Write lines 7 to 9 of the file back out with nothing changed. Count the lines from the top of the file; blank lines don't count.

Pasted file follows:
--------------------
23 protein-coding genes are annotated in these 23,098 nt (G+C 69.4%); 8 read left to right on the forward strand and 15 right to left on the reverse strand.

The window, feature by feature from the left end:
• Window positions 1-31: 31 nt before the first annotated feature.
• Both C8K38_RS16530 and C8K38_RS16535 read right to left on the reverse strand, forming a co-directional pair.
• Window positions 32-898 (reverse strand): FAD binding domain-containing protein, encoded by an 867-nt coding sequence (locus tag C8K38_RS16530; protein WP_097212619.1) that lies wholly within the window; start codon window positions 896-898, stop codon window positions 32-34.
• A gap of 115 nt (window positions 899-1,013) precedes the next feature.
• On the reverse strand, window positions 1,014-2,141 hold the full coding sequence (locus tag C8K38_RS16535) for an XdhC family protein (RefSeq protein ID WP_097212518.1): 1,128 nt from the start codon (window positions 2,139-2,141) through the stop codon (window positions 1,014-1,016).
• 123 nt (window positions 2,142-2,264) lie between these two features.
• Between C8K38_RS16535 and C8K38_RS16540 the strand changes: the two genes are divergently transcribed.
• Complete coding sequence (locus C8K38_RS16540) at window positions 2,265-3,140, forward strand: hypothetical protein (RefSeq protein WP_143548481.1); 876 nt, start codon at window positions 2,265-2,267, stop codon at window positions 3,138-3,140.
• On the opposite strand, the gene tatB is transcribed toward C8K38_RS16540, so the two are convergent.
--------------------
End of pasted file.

• On the reverse strand, window positions 1,014-2,141 hold the full coding sequence (locus tag C8K38_RS16535) for an XdhC family protein (RefSeq protein ID WP_097212518.1): 1,128 nt from the start codon (window positions 2,139-2,141) through the stop codon (window positions 1,014-1,016).
• 123 nt (window positions 2,142-2,264) lie between these two features.
• Between C8K38_RS16535 and C8K38_RS16540 the strand changes: the two genes are divergently transcribed.